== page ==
This digital camera takes higher-quality videos than a Canon 5D Mk3. And it is well over £1000 cheaper. Here’s an excerpt from DPreview.com’s review of the camera: “The enthusiastic and largely unanticipated response to the GH2’s movie capabilities by working videographers (Google ‘GH2 video hack’ to get an idea for how keenly its capabilities are being exploited) has meant that Panasonic must now also consider that its camera is being integrated into professional video rigs”.

Needless to say it also produces great photos, and for video there is simply no equal. The sensor inside the camera will be much larger than most dedicated video cameras. And while it won’t quite be able to beat the Canon 5Ds for low-light capability, it does have better video features, frame-rate options and better detail at 1080p HD levels.

For the aspiring video journalist interested in producing films with professional-level picture quality, look no further.


4. Moleskine notebook, £9.41 (240 pages, 13x21cm)

Not exactly a gadget but for someone whose profession is the creation of words, the pleasure of putting pen on paper should still be paramount. I bought my first pocket-sized moleskine last year and I’ve loved the aesthetic, the pages are crisp and a joy to write in. The dimensions are perfect and the pocket in the back is great for storing business cards and cuttings. I recently purchased the larger moleskin (pictured) and I have to say I like it even more. A4-sized notebooks still have a place in my stationary, particularly for taking telephone and face-to-face interview notes, as well as for diagramming article structure plans. But for the simple pleasure of writing and jotting down ideas, the larger moleskin has perfect weight and dimensions.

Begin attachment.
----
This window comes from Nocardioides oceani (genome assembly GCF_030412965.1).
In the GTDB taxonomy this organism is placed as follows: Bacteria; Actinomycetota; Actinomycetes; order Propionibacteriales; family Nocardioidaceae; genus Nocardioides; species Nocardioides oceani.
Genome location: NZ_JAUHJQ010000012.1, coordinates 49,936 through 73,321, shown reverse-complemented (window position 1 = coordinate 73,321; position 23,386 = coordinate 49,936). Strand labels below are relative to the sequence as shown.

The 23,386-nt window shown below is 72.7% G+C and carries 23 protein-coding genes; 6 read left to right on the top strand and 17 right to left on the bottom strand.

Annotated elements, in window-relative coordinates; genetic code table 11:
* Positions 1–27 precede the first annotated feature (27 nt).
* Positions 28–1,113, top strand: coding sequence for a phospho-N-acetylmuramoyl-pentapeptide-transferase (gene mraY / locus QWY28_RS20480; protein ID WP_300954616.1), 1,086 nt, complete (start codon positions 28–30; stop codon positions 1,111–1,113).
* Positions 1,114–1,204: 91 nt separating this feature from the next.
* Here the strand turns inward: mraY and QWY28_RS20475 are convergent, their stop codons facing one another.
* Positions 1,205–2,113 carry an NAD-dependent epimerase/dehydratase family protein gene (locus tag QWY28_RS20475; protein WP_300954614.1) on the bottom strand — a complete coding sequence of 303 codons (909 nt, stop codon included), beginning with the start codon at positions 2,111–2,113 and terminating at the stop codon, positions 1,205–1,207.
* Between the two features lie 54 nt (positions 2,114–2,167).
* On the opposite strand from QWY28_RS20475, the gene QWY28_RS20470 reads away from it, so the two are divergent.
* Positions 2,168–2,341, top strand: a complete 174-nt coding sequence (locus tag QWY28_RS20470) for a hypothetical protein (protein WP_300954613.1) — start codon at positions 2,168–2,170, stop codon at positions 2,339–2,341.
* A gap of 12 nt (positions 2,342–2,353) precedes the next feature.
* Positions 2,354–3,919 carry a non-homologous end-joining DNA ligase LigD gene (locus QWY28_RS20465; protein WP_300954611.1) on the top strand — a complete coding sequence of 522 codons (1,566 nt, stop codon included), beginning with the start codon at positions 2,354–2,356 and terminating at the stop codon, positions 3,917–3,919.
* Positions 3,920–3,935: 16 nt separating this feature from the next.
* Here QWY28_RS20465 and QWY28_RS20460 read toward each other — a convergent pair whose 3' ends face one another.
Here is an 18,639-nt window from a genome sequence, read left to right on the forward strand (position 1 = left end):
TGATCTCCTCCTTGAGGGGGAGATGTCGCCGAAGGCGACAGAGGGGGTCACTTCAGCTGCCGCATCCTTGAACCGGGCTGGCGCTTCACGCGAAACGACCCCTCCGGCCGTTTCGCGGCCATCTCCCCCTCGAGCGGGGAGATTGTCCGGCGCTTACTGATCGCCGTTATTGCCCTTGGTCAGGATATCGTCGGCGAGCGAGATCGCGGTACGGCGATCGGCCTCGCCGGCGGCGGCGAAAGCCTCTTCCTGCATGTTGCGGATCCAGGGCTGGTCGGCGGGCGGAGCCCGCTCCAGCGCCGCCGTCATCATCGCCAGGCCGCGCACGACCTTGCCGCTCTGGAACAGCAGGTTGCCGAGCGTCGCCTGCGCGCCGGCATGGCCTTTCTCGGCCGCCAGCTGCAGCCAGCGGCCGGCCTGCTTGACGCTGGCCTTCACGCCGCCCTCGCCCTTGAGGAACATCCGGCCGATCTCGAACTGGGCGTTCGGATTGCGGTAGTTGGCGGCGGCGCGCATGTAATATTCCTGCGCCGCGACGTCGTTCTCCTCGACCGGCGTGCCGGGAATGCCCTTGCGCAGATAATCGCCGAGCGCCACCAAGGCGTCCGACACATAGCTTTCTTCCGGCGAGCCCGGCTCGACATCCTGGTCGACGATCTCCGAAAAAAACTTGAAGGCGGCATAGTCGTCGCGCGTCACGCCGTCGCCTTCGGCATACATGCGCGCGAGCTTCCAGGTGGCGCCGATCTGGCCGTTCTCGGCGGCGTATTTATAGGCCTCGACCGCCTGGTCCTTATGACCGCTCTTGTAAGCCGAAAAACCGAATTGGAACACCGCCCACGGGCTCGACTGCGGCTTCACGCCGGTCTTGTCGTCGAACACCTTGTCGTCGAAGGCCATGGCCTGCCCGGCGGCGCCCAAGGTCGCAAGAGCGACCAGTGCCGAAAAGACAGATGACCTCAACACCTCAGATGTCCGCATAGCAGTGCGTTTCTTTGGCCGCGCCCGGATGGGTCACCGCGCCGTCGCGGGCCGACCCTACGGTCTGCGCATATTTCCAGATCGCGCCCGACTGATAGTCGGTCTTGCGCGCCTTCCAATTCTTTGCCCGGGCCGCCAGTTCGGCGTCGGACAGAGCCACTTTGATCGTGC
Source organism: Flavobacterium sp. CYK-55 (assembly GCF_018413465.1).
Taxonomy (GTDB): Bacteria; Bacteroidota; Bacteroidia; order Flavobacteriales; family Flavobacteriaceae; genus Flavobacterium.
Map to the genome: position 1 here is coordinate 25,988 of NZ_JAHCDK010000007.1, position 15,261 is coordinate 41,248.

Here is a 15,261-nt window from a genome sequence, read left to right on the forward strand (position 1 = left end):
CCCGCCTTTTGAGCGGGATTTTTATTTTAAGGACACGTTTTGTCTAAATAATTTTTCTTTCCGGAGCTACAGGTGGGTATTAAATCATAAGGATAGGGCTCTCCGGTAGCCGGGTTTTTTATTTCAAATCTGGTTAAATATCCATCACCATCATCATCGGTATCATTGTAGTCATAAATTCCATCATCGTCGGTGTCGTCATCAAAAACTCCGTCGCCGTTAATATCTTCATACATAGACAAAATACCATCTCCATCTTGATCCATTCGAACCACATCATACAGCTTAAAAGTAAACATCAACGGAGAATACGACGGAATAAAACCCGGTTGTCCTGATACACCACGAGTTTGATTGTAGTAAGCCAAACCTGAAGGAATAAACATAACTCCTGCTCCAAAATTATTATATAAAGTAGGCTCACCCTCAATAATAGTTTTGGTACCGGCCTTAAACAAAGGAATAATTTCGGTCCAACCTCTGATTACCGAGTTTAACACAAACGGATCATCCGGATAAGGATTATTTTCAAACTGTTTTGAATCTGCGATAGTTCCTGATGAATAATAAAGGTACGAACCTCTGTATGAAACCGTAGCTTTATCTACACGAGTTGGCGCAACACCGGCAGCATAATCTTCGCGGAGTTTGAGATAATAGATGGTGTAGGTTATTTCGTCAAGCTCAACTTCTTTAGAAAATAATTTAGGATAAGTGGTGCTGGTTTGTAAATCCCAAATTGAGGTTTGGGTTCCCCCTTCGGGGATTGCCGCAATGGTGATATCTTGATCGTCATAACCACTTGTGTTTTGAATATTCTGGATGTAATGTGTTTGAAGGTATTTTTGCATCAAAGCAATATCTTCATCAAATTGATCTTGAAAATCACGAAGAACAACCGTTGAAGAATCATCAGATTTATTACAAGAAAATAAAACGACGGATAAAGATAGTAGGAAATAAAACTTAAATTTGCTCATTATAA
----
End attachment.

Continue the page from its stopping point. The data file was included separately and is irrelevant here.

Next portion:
As design critic and writer Stephen Bayley said in a 2012 article entitled ‘The joy of Moleskine notebooks’: “there aren’t many things you can buy for £10 that are the best of their kind. I buy them compulsively. It makes you think you are just about to write, for once, something brilliant.”

Welcome: misson statement

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The idea of the foreign correspondent still holds a certain pull on the aspiring journalist’s imagination. If you’re of the literary persuasion, you’ll think of Graham Greene gallivanting among the exotica of south-east Asia, or of Ernest Hemingway filing his dispatches from Franco-ridden Spain, braving bullets and swigging Valdepeñas.

Or else you think of crusaders like John Pilger, the Aussie who brought the horrors of the Pol Pot regime to the attention of people around the world.

It’s the most adventurous, intrepid and romantic of journalism’s repertoire.

Hemingway and a small tiger.

Hemingway and a small tiger.

Budgets are tight nowadays and newspapers can ill-afford to maintain many international bureaux and send reporters across the globe as they used to. But some enterprising people decide to head off pretty much on a whim, going it alone.

Deborah Bonello of MexicoReporter.com did it. Graham Holliday of Kigali Wire did it. And Kate Hodal, the Guardian’s south-east Asia correspondent did it.

So perhaps freelance is the best way to do it. You get the freedom to explore what you want to explore. Write what you want to write and travel wherever you want to go.

This blog will track a journey to be an in-demand freelance foreign correspondent. It will be a mixture of journalism tips and tricks, insights and news about the country I’m in and how you can make the most of it, as well as looking at the romance (both of life & love) of a foreign correspondent’s life. Because, let’s face it, that’s part of the fun.